Skip to content
Permalink
Branch: master
Find file Copy path
Find file Copy path
2 contributors

Users who have contributed to this file

@IgorWilbert @alsrgv
134 lines (101 sloc) 5.66 KB

Horovod in Spark

The horovod.spark package provides a convenient wrapper around Open MPI that makes running Horovod jobs in Spark clusters easy.

In situations where training data originates from Spark, this enables a tight model design loop in which data processing, model training, and model evaluation are all done in Spark.

A toy example of running a Horovod job in Spark is provided below:

$ pyspark
[PySpark welcome message]

>>> def fn(magic_number):
...   import horovod.torch as hvd
...   hvd.init()
...   print('Hello, rank = %d, local_rank = %d, size = %d, local_size = %d, magic_number = %d' % (hvd.rank(), hvd.local_rank(), hvd.size(), hvd.local_size(), magic_number))
...   return hvd.rank()
...
>>> import horovod.spark
>>> horovod.spark.run(fn, args=(42,))
Running 16 processes...
[Stage 0:>                                                        (0 + 16) / 16]
Hello, rank = 15, local_rank = 3, size = 16, local_size = 4, magic_number = 42
Hello, rank = 13, local_rank = 1, size = 16, local_size = 4, magic_number = 42
Hello, rank = 8, local_rank = 0, size = 16, local_size = 4, magic_number = 42
Hello, rank = 9, local_rank = 1, size = 16, local_size = 4, magic_number = 42
Hello, rank = 10, local_rank = 2, size = 16, local_size = 4, magic_number = 42
Hello, rank = 11, local_rank = 3, size = 16, local_size = 4, magic_number = 42
Hello, rank = 6, local_rank = 2, size = 16, local_size = 4, magic_number = 42
Hello, rank = 4, local_rank = 0, size = 16, local_size = 4, magic_number = 42
Hello, rank = 0, local_rank = 0, size = 16, local_size = 4, magic_number = 42
Hello, rank = 1, local_rank = 1, size = 16, local_size = 4, magic_number = 42
Hello, rank = 2, local_rank = 2, size = 16, local_size = 4, magic_number = 42
Hello, rank = 5, local_rank = 1, size = 16, local_size = 4, magic_number = 42
Hello, rank = 3, local_rank = 3, size = 16, local_size = 4, magic_number = 42
Hello, rank = 12, local_rank = 0, size = 16, local_size = 4, magic_number = 42
Hello, rank = 7, local_rank = 3, size = 16, local_size = 4, magic_number = 42
Hello, rank = 14, local_rank = 2, size = 16, local_size = 4, magic_number = 42
[0, 1, 2, 3, 4, 5, 6, 7, 8, 9, 10, 11, 12, 13, 14, 15]
>>>

End-to-end example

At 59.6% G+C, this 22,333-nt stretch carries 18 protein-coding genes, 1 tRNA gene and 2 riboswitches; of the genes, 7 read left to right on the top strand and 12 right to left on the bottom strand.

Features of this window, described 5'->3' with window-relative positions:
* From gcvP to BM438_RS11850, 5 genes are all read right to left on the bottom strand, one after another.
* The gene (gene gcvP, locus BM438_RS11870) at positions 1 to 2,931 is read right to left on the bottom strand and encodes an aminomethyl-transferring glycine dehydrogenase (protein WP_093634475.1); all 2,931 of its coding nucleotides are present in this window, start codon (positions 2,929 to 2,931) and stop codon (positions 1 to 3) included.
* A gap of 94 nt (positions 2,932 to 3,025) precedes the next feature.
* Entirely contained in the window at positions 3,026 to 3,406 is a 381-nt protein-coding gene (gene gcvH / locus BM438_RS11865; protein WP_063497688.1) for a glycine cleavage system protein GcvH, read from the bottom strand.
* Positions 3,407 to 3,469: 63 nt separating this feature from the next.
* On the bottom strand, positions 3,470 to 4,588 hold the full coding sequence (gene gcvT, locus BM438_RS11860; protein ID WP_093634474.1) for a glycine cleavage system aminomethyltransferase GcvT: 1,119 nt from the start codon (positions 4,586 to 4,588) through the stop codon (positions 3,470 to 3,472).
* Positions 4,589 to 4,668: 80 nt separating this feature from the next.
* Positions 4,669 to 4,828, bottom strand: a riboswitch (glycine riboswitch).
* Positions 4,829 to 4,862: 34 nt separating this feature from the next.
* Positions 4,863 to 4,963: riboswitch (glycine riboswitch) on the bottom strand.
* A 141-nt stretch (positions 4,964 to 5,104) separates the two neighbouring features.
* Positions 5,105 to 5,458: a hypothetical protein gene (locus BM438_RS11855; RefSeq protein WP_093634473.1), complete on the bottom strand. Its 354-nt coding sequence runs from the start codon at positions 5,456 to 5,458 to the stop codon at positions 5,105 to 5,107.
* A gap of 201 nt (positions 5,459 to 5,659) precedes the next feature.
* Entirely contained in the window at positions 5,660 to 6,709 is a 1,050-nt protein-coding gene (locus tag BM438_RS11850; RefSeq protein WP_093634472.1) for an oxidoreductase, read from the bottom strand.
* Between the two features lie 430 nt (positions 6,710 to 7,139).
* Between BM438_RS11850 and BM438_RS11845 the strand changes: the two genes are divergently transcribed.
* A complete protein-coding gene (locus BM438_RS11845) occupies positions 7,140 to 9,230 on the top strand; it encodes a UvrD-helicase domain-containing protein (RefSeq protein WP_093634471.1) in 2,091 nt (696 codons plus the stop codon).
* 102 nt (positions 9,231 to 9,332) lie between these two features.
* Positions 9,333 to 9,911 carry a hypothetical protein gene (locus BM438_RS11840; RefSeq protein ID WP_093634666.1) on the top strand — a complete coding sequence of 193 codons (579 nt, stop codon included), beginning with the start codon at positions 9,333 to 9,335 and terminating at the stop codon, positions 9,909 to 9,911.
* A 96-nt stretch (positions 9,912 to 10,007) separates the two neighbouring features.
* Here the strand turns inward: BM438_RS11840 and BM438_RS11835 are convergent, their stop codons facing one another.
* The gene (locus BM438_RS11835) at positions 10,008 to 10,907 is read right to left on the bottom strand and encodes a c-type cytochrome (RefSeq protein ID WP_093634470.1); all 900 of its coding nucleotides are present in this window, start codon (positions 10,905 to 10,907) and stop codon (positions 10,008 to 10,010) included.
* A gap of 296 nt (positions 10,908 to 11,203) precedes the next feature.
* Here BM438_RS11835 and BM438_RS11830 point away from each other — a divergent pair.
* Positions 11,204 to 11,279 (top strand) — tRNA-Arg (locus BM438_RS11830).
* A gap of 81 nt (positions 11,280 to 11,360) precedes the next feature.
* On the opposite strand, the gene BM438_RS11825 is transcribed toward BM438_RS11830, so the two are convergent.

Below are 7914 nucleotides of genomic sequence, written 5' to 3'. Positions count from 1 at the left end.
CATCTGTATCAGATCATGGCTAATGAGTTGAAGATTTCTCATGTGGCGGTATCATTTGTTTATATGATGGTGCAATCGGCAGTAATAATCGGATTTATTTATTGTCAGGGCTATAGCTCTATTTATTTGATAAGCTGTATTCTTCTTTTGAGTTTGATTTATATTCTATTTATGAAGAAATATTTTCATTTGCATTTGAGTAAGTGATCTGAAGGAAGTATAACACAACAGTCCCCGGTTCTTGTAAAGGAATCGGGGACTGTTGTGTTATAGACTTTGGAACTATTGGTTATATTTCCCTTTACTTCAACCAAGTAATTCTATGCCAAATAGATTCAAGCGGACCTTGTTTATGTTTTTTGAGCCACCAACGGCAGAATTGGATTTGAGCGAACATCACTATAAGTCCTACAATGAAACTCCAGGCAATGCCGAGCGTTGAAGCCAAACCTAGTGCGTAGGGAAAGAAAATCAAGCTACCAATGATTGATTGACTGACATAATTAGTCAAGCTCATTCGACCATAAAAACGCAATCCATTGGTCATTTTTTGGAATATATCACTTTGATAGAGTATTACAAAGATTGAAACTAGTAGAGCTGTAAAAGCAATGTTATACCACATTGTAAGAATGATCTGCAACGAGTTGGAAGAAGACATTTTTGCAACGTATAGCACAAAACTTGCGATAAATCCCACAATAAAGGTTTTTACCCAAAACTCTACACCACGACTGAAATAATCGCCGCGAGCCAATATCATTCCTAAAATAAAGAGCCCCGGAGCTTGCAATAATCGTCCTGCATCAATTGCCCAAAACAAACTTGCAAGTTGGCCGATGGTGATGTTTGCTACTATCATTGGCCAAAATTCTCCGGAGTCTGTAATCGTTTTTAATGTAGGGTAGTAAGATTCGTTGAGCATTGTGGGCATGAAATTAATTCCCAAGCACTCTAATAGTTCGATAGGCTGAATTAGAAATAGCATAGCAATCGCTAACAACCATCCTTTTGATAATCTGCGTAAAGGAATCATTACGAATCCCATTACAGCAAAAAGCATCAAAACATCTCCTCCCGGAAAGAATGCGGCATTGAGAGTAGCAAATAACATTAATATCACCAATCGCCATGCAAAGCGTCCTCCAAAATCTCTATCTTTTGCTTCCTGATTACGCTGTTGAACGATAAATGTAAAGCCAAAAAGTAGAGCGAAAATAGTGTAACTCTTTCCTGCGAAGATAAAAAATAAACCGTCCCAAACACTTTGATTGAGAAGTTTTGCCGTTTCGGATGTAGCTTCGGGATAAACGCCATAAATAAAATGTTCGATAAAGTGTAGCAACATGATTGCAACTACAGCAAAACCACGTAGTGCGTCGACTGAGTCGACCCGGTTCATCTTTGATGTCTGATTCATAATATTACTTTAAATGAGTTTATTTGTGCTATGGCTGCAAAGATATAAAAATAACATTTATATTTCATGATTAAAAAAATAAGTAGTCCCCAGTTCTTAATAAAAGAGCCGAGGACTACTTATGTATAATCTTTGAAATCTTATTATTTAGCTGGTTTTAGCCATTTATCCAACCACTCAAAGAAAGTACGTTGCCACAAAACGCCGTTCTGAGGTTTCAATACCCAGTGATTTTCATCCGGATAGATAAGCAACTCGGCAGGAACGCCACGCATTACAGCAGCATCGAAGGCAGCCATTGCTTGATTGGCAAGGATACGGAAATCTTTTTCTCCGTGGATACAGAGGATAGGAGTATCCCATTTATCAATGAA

keras_spark_rossmann.py script provides an example of end-to-end data preparation and training of a model for the Rossmann Store Sales Kaggle competition. It is inspired by an article An Introduction to Deep Learning for Tabular Data and leverages the code of the notebook referenced in the article. The example is split into three parts:

  1. The first part performs complicated data preprocessing over an initial set of CSV files provided by the competition and gathered by the community.
  2. The second part defines a Keras model and performs a distributed training of the model using Horovod in Spark.
  3. The third part performs prediction using the best model and creates a submission file.

To run the example, please install the following dependencies:

  • pyspark
  • petastorm >= 0.7.0
  • h5py >= 2.9.0
  • tensorflow-gpu >= 1.12.0 (or tensorflow >= 1.12.0)
  • horovod >= 0.15.3

Run the example:

$ wget https://raw.githubusercontent.com/horovod/horovod/master/examples/keras_spark_rossmann.py
$ wget http://files.fast.ai/part2/lesson14/rossmann.tgz
$ tar zxvf rossmann.tgz
$ python keras_spark_rossmann.py

Spark cluster setup

As deep learning workloads tend to have very different resource requirements from typical data processing workloads, there are certain considerations for DL Spark cluster setup.

GPU training

For GPU training, one approach is to set up a separate GPU Spark cluster and configure each executor with # of CPU cores = # of GPUs. This can be accomplished in standalone mode as follows:

$ echo "export SPARK_WORKER_CORES=<# of GPUs>" >> /path/to/spark/conf/spark-env.sh
$ /path/to/spark/sbin/start-all.sh

This approach turns the spark.task.cpus setting to control # of GPUs requested per process (defaults to 1).

The ongoing SPARK-24615 effort aims to introduce GPU-aware resource scheduling in future versions of Spark.

CPU training

For CPU training, one approach is to specify the spark.task.cpus setting during the training session creation:

conf = SparkConf().setAppName('training') \
    .setMaster('spark://training-cluster:7077') \
    .set('spark.task.cpus', '16')
spark = SparkSession.builder.config(conf=conf).getOrCreate()

This approach allows you to reuse the same Spark cluster for data preparation and training.

Security

Horovod in Spark uses Open MPI to run the Horovod jobs in Spark, so it's as secure as the Open MPI implementation itself.

Since Open MPI does not use encrypted communication and is capable of launching new processes, it's recommended to use network level security to isolate Horovod jobs from potential attackers.

Environment knobs

  • HOROVOD_SPARK_START_TIMEOUT - sets the default timeout for Spark tasks to spawn, register, and start running the code. If executors for Spark tasks are scheduled on-demand and can take a long time to start, it may be useful to increase this timeout on a system level.
You can’t perform that action at this time.